The figures were made with a grease pencil. I scrubbed in some black around it with an oil pastel bar I had made, and then laid down the white with a sponge dipped into shellac paint. It’s on 8.5 x 11 inch paper.


Painting Update 3: Fire Hydrant Repair

November 30, 2020

Well, I think this is mostly finished. I may do some more work on the background, and tweak a few things. If I make any major changes, I’ll post it.

By the way, this is what I use to store my acrylic paints between sessions. It’s a deviled egg tray I found at the grocery store. I took a styrofoam plate that’s covered with a removable sheet of plastic wrap, trimmed it so it fits inside the clear top, and snap it shut with the egg tray. This keeps most of the air out. It works rather well for regular acrylics, and even longer for these slower drying paints. The plate is used just for mixing. I use that metal dish to hold the fresh dabs of paint from the tubes, and move the color to the plate with a palette knife. I can keep the dish in the tray also.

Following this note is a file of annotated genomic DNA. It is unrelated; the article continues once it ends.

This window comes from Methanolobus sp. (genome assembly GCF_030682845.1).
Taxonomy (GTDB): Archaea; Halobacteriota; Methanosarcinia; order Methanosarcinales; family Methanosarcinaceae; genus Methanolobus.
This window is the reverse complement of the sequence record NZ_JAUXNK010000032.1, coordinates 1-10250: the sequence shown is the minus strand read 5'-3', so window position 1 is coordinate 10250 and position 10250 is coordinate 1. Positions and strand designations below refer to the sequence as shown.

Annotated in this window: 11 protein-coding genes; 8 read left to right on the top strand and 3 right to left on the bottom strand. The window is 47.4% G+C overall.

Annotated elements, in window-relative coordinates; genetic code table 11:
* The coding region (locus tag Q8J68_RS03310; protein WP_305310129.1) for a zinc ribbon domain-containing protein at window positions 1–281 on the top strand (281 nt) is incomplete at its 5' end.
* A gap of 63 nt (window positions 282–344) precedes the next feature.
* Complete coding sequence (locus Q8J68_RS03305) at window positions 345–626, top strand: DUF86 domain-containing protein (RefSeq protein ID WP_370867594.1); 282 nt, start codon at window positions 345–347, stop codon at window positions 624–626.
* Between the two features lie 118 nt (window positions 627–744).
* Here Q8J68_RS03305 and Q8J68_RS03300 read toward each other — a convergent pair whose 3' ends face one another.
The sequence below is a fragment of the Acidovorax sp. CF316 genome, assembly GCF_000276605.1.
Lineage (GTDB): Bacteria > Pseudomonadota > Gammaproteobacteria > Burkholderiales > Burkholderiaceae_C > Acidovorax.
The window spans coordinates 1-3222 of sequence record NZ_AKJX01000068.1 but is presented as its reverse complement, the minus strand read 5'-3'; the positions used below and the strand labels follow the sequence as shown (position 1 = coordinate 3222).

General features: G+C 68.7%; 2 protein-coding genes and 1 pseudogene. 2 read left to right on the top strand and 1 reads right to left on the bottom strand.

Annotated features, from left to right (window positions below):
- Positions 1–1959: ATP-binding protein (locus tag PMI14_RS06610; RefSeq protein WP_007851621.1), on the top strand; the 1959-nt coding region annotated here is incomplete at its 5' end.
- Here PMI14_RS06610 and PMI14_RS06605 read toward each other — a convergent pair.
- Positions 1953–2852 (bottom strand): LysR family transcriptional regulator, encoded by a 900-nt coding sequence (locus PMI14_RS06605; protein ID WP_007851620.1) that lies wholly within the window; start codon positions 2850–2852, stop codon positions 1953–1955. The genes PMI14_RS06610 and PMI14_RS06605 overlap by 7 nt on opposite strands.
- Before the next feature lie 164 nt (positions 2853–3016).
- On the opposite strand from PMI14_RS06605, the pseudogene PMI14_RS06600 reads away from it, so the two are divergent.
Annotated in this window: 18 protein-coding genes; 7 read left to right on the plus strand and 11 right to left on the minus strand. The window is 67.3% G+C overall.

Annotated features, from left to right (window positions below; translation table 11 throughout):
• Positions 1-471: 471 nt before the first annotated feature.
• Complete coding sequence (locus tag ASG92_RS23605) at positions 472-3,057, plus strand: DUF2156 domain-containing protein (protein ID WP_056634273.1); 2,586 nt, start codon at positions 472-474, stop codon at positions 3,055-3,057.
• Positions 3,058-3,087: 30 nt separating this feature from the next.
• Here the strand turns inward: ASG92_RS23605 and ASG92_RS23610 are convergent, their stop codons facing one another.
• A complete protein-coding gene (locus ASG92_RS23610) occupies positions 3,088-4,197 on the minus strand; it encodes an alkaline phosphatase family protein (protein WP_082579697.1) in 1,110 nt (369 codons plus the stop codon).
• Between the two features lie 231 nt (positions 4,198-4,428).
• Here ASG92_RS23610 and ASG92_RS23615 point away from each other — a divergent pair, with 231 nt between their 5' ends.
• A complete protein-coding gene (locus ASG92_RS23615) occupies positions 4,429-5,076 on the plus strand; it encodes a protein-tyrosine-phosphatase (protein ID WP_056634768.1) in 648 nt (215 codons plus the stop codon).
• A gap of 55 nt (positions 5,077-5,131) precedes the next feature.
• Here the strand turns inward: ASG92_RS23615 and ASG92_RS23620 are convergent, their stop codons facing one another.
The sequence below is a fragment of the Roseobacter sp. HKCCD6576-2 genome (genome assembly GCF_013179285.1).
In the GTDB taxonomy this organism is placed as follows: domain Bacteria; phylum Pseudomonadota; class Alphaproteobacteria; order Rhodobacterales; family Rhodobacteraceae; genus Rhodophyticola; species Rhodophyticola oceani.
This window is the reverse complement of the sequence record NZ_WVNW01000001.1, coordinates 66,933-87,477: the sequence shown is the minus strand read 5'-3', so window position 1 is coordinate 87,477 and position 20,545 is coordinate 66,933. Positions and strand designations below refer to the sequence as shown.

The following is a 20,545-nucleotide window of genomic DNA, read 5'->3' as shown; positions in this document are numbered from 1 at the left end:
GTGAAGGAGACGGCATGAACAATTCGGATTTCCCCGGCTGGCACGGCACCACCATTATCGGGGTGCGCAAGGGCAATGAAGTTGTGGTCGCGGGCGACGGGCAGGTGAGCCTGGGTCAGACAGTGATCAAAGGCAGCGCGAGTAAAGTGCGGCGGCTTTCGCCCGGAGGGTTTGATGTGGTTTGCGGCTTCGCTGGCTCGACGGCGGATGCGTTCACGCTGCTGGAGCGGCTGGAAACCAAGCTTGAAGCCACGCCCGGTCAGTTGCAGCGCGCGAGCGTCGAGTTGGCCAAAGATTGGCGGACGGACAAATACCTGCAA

Painting Update 2: Fire Hydrant Repair

November 22, 2020

A little more progress on the new painting to show, now with the kneeling figure added. Next I’ll work on the hydrant and bottom foreground area.

I’m reminded of an article I once read long ago by an art critic describing several paintings by Edouard Manet in that they looked as though the figures were standing on a stage in front of a painted scrim. It’s an approach that has always stuck with me, and an idea I’ve often toyed with. What gave his paintings that effect was having the figures in tighter detail than the background, still somewhat loose, perhaps, but with sharper edges or outlined shapes. It made the paintings have an illusion of theatrical artifice.


Painting Update: Fire Hydrant Repair

November 17, 2020

Here’s an update to the new painting I started. I’ve added some tone to the street in the background, and worked out most of the details on the figure to the left.

I am gradually getting familiar with these Open Acrylic paints. The limited color range of this “Landscape” set is forcing me to do a lot of mixing to get the colors right, so I’ve resorted to an old method of mine of working sort of alla prima on the surface without mixing too much on the palette first. The slow drying is handy, and this paint feels a bit more fluid than the heavy body acrylics I’m more familiar with.